When the Stony Brook Football team visited Toledo for the first game on its schedule, the Seawolves jumped on top of the Football Bowl Subdivision team with an immediate touchdown, holding the advantage for an entire quarter before the Rockets took a 16-7 halftime lead. Then lightning struck, eventually cancelling the game and ending a rollercoaster of a night at 12:14 a.m.
It was that kind of a season for head coach Chuck Priore’s team—up and downs on the scoresheet with twists and turns on the injury front. But after a fast start and later a five-game losing streak, senior quarterback Conor Bednarski and sophomore running back Donald Liotine led the Seawolves to an even end to their season at 5-5, winning the team’s third game in a row, 20-2 against Albany.
“When people doubt you it becomes interesting,” Priore said. “Your support is what you count on. People get down on you and I kept on telling the team, you can’t look at the scoreboard. Scoreboard winning is the worst. You’ve got to win on the field.”
Just a few games ago, neither Bednarski nor Liotine were key players on the field, and Bednarski was not even the starter. But the quarterback finished the season strongly against the Great Danes after getting relegated to the backup role earlier in the year behind redshirt freshman Joe Carbone, completing 18 of 27 passes for 163 yards, a touchdown and interception, which caused no damage.
“When I told him he wasn’t going to start that game he said, ‘That’s fine, I understand I haven’t play well and I’ll be ready if you need me,’” Priore recalled. “He was ready when we needed him.”
The quarterback led a group of 13 seniors who played their last game as Seawolves, in front of a crowd of 7,158 at Kenneth P. LaValle Stadium.
A classmate who went out with a bang was senior defensive lineman Victor Ochi. Even after grabbing the top spot alone on Stony Brook’s career sacks list last week, Ochi wreaked havoc against Albany with two sacks, three tackles for loss and a forced fumble.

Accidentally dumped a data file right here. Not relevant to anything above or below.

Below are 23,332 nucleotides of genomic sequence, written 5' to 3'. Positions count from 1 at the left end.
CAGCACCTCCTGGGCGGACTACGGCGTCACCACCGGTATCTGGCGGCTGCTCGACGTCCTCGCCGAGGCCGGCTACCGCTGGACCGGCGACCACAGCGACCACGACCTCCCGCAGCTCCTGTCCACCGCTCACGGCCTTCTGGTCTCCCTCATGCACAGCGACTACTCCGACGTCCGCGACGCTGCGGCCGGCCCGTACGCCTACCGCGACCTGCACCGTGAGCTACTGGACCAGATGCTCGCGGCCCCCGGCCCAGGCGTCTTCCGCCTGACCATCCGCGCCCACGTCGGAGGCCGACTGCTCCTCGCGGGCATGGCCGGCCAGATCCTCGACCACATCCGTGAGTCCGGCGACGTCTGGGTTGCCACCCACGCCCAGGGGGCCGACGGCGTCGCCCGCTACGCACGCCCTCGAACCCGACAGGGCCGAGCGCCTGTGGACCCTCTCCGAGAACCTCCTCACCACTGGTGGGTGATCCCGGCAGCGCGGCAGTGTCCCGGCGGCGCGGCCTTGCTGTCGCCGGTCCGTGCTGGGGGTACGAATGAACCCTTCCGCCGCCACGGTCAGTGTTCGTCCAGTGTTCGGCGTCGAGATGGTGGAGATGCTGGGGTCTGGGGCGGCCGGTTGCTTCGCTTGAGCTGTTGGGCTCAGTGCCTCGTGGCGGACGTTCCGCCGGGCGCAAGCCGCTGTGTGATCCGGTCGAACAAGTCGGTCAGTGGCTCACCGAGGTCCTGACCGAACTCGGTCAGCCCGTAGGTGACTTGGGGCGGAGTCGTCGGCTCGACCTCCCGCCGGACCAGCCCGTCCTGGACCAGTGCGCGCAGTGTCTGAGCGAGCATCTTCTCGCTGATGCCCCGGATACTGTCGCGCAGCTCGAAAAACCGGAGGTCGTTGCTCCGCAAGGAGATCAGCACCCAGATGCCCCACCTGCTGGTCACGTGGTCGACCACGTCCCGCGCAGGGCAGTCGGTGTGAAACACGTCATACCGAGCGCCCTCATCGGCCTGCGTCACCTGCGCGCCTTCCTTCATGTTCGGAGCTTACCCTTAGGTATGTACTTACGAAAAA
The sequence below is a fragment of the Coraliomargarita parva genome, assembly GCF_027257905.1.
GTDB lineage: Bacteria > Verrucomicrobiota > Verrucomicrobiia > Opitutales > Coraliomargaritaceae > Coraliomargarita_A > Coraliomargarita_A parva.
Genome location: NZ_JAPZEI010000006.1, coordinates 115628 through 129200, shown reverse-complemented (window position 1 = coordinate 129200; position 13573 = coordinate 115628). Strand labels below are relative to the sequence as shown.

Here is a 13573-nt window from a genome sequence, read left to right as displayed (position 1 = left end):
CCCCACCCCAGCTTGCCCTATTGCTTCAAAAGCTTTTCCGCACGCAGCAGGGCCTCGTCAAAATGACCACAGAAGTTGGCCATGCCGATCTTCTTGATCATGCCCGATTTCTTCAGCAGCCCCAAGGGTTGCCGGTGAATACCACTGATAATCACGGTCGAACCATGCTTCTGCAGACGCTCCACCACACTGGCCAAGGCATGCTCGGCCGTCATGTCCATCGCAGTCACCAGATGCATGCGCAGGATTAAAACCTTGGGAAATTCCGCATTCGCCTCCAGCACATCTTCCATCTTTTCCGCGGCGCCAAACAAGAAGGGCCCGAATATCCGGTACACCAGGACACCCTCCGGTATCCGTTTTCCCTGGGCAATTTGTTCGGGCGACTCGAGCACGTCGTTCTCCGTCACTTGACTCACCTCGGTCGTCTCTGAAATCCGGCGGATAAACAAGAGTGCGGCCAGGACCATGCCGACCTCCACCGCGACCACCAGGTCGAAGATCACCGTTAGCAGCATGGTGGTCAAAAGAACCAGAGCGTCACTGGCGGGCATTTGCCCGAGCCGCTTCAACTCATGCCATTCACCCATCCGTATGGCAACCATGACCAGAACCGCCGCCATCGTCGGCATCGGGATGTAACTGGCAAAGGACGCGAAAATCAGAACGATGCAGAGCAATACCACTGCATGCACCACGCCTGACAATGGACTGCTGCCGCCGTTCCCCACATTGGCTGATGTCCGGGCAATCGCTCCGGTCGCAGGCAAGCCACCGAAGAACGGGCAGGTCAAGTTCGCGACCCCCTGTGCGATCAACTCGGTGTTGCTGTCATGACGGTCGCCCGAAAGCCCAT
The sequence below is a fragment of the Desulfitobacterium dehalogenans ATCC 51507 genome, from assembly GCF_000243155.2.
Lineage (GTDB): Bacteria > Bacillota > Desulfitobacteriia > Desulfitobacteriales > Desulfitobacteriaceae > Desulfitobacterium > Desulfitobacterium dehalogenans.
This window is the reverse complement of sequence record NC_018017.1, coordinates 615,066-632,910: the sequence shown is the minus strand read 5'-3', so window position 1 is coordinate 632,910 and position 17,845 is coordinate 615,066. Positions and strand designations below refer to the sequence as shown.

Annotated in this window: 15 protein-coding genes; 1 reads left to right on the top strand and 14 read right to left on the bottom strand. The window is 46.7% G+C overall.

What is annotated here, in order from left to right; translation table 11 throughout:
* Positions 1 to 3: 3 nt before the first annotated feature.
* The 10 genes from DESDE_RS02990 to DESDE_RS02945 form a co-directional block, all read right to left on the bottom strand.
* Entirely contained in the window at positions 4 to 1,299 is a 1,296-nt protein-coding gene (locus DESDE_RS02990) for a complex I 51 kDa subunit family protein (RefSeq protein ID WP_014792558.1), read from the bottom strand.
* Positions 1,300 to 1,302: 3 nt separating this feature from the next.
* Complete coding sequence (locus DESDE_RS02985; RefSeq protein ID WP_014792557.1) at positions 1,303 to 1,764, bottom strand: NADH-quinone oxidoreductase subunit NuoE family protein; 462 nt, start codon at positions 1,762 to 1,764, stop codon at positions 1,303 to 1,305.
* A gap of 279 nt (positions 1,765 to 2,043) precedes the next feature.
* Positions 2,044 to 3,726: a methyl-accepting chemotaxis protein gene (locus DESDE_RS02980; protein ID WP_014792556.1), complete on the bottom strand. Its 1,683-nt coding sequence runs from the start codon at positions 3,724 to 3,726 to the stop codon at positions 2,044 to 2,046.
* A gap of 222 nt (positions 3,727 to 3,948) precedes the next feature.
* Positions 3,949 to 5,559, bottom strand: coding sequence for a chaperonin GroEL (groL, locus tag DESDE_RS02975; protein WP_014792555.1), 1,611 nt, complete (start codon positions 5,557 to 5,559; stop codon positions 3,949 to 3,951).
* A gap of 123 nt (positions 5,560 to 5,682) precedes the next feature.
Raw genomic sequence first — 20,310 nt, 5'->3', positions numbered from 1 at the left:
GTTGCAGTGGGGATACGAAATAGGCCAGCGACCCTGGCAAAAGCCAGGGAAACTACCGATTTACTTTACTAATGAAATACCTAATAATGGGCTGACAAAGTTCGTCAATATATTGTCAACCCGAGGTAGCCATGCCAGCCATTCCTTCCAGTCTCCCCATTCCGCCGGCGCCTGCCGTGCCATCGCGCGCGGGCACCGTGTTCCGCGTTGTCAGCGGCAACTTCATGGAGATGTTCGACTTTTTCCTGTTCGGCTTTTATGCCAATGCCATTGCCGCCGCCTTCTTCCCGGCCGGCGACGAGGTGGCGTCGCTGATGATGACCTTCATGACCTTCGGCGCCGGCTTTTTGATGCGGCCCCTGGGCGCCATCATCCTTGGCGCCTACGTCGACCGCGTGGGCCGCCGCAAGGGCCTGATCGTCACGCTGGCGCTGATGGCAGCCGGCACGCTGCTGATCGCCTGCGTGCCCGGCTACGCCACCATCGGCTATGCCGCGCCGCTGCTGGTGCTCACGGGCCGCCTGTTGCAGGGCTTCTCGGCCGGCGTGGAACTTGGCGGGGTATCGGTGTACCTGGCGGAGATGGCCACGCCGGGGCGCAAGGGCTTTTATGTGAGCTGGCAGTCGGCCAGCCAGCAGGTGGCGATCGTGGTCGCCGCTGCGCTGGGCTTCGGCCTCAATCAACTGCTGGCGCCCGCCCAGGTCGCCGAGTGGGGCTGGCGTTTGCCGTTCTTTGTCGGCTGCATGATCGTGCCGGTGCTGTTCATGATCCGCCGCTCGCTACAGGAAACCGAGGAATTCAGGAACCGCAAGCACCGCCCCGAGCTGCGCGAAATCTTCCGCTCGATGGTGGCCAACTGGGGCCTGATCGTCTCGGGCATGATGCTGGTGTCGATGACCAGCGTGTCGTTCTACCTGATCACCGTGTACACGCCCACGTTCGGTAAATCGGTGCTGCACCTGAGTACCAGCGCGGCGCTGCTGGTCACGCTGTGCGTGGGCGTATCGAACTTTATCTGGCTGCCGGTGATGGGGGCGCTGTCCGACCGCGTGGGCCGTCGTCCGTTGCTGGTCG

“We knew we were going to go out there and make it happen,” Ochi said, before pondering what he would miss most about playing college football. “I don’t know, just everything man.”
While the Seawolves will miss Ochi next season, he helped the team’s defense completely shut down the Great Danes on Saturday afternoon. The only two points that Stony Brook gave up came in the third quarter when Liotine was tackled in his own endzone for a safety.
The defense, however, gave up next to nothing. In 57 plays, Albany only managed to gain 160 total yards, missing the only field goal that the team attempted. Sophomore defensive back Chris Cooper intercepted two passes while the Seawolves also forced and recovered two fumbles.
Stony Brook may not have needed it all on the scoreboard, but it came up with plenty of offense to give the team a cushion.
Liotine rushed for 203 yards and a touchdown, giving him 521 yards in the team’s final three games. After Albany failed to complete a fourth down with 5:55 left in the contest, the running back broke a 56-yard run to effectively put it out of reach.
“I’m really happy and impressed for the kid,” Priore said. “I can’t say enough about his effort. We’ve rode him the last three games as everybody saw and I think that was a good decision on our part, to ride him.”
Bednarski relied on sophomore wide receiver Ray Bolden. With 11 catches, the transfer moved past former Buffalo Bill Kevin Norrell into second on Stony Brook’s Division I single-season receptions list with 68.
Against the Great Danes, he tallied 112 yards and a touchdown.
“Finishing the right way for these two guys [Bednarski and Ochi] and eleven others was all that was on my mind,” Bolden said. “I wasn’t really worried about stats and all that stuff. You just make a play. You’re happy that you’re doing it for the guys who are getting ready to head out. So coming into this game, that was the focal point.”
After a five-game span in which the Seawolves were outscored 124-51, Stony Brook was able to ride the peaks and troughs right back to where it started—an even record.
“It’s been a wild ride, but I guess that’s life, right?” Bednarski said. “Our lowest lows, we were out there grinding every day on the practice field. The stuff that everybody doesn’t see, we were out there working hard every single play all day in practice. So I’m just proud of these guys, I love them.”